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For some non-zero vector \[\overrightarrow V \], if the sum of \[\overrightarrow V \] and the vector obtained from \[\overrightarrow V \] by rotating it by an angle \[2\alpha \] equals to the vector obtained from \[\overrightarrow V \] by rotating it by a then the value of \[\alpha \], is where \[n\] is a integer.
A.\[2n\pi = \dfrac{\pi }{3}\]
B.\[n\pi = \dfrac{\pi }{3}\]
C.\[2n\pi = \dfrac{{2\pi }}{3}\]
D.\[n\pi = \dfrac{{2\pi }}{3}\]

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Last updated date: 25th Jul 2024
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Answer
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Hint: In this problem, A nonzero vector is a vector with magnitude not equal to zero. The vector obtained by rotating the vector \[\overrightarrow V \] by an angle \[\alpha \] in the anticlockwise direction is defined by trigonometric formula. A vector is an object that has both a magnitude and a direction.

Complete step-by-step answer:
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First, we have to sketch a diagram for some non-zero vector \[\overrightarrow V \], if the sum of \[\overrightarrow V \] and the vector obtained from \[\overrightarrow V \] by rotating it by an angle \[2\alpha \] equals to the vector obtained from \[\overrightarrow V \] by rotating it by a then the value of \[\alpha \], is where \[n\] is a integer.
According to the condition in this problem, the vector obtained by rotating the vector \[\overrightarrow V \] by an angle\[\alpha \] in the anticlockwise direction, then
\[vi - v\cos (\pi - 2\alpha )\hat i + v\sin (\pi - 2\alpha )\hat j = v\cos \alpha \hat i + v\sin \alpha \hat j\]
We use the trigonometric identity $\cos (\pi - \theta ) = - \cos \theta $ and $\sin (\pi - \theta ) = \sin \theta $, we can get
Since, $\cos (\pi - 2\alpha ) = - \cos 2\alpha $ and $\sin (\pi - 2\alpha ) = \sin 2\alpha $
\[v\hat i - v( - cos2\alpha \hat i) + v\sin 2\alpha \hat j = v\cos \alpha \hat i + v\sin \alpha \hat j\],
\[v\hat i + vcos2\alpha \hat i + v\sin 2\alpha \hat j = v\cos \alpha \hat i + v\sin \alpha \hat j\]
Put common factor ‘v’ from bracket, we have
\[v(1 + cos2\alpha )\hat i + v\sin 2\alpha \hat j = v\cos \alpha \hat i + v\sin \alpha \hat j\]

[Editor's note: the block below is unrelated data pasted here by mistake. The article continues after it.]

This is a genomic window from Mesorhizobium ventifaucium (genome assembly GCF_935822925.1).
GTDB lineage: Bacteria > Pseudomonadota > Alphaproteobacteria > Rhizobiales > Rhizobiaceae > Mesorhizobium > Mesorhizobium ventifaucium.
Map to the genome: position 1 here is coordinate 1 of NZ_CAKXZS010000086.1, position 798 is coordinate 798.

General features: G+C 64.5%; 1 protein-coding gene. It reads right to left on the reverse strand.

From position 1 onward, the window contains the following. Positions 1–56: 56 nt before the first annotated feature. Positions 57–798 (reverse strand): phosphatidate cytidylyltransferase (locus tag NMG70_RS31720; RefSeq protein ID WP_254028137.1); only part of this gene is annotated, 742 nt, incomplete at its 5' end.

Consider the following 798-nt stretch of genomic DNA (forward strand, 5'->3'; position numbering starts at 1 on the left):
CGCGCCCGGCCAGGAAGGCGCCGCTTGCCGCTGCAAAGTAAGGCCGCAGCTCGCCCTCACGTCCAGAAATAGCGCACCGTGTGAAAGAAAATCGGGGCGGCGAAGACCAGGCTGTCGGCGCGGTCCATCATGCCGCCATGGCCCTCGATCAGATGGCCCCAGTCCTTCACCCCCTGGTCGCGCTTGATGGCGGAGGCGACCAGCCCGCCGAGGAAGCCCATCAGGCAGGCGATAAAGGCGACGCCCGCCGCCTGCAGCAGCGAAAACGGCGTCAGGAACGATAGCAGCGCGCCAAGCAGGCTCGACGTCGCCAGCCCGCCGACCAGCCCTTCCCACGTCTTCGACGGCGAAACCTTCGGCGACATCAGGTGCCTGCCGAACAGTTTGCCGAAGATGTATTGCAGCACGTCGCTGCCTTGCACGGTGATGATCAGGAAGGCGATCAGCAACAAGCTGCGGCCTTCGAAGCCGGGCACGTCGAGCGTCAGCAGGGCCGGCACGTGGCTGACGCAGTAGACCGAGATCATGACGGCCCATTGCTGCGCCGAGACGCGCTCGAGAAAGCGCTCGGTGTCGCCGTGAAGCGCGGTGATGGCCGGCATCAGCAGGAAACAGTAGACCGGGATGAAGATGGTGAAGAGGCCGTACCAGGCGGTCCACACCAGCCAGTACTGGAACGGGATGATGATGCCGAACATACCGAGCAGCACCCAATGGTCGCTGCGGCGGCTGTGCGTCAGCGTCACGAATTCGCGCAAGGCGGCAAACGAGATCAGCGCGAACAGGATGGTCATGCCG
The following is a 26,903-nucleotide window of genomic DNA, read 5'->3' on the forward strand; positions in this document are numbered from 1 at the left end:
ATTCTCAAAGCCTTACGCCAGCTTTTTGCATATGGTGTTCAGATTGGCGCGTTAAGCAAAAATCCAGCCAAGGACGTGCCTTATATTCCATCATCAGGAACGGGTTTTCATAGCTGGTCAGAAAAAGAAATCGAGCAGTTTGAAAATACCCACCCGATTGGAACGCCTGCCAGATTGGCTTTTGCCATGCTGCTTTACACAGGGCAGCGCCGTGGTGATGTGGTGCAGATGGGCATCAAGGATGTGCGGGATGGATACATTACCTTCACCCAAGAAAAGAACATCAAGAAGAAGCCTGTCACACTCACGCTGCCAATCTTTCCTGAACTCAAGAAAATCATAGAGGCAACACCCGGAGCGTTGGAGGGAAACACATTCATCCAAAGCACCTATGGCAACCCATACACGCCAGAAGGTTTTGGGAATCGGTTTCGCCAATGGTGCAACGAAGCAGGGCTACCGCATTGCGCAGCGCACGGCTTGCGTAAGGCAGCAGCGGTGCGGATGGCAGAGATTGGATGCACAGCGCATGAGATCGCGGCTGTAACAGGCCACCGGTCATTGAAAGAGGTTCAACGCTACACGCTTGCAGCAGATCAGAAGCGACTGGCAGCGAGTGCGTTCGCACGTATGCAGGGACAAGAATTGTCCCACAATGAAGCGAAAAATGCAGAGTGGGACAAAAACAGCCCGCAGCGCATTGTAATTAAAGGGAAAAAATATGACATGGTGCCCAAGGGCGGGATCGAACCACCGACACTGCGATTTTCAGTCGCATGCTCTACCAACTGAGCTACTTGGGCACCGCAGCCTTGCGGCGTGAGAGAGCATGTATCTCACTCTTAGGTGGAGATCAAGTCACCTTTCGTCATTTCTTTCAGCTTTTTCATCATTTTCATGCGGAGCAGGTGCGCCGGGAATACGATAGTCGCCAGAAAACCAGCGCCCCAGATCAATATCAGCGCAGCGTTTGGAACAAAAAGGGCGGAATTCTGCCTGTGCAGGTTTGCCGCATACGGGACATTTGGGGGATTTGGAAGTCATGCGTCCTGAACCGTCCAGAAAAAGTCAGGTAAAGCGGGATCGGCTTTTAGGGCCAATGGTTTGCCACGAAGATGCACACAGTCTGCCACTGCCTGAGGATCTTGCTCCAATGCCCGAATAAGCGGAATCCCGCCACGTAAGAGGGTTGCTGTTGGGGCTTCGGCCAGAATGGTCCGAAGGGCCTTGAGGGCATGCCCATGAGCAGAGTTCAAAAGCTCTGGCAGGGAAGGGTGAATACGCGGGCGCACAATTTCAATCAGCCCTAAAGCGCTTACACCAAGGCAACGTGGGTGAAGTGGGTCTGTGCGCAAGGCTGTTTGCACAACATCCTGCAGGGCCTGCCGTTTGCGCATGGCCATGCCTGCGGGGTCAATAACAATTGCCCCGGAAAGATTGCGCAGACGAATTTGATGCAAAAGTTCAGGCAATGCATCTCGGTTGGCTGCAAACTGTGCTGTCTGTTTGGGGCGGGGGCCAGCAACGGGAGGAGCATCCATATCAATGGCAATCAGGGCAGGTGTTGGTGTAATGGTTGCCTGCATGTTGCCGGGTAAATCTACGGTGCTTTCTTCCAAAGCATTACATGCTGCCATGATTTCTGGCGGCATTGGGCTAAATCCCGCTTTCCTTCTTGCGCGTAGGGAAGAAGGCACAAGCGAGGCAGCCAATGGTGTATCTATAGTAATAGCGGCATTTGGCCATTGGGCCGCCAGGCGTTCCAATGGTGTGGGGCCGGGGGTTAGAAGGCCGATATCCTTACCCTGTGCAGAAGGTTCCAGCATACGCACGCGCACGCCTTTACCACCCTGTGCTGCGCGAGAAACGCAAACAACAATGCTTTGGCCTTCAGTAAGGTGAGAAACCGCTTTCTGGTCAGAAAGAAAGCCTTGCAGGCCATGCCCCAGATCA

On separating i and j part on both sides of the equation, then
\[v(1 + \cos 2\alpha ) = v\cos \alpha \] and $v\sin 2\alpha = v\sin \alpha $
By dividing on both sides by ‘v’, we get
\[(1 + \cos 2\alpha ) = \cos \alpha \] and $\sin 2\alpha = \sin \alpha $
Here, by using this trigonometric identity , $\cos 2\alpha = 2{\cos ^2}\alpha - 1$ and $2\sin \alpha \cos \alpha = \sin \alpha $
\[1 + 2{\cos ^2}\alpha - 1 = \cos \alpha \] and $2\sin \alpha \cos \alpha = \sin \alpha $
On further simplification, we get
\[2{\cos ^2}\alpha = \cos \alpha \] and $2\cos \alpha = 1$
\[2{\cos ^2}\alpha - \cos \alpha = 0\] and \[\cos \alpha = \dfrac{1}{2}\]
Take out \[\cos \alpha \] commonly on the first function, then
\[\cos \alpha (2\cos \alpha - 1) = 0\] and \[\cos \alpha = \dfrac{1}{2}\]
Separate the factors to find the value of , then
\[\cos \alpha = 0\], \[(2\cos \alpha - 1) = 0\] and \[\cos \alpha = \dfrac{1}{2}\]
Expanding the equation from LHS to RHS, then
\[\cos \alpha = 0\], \[2\cos \alpha = 1 \Rightarrow \cos \alpha = \dfrac{1}{2}\] and \[\cos \alpha = \dfrac{1}{2}\]
\[\cos \alpha = 0\],\[\cos \alpha = \dfrac{1}{2}\] and $\cos \alpha = \dfrac{1}{2}$
We know that, the formula $\cos \dfrac{\pi }{2} = 0 \Rightarrow \alpha = 2n\pi \pm \dfrac{\pi }{2}$ and $\cos \dfrac{\pi }{3} = \dfrac{1}{2} \Rightarrow \alpha = 2n\pi \pm \dfrac{\pi }{3}$,
$\alpha = 2n\pi \pm \dfrac{\pi }{2}$, $\alpha = 2n\pi \pm \dfrac{\pi }{3}$ and $\alpha = 2n\pi \pm \dfrac{\pi }{3}$
Therefore, $\alpha = 2n\pi \pm \dfrac{\pi }{3}$ satisfies both equations.
Hence, The final answer is option(A) \[2n\pi = \dfrac{\pi }{3}\]
So, the correct answer is “Option A”.

Note: Geometrically, we can define a vector as a directed line segment, whose length is the magnitude of the vector and with an arrow indicating the direction. The direction of the vector is from its tail to its head.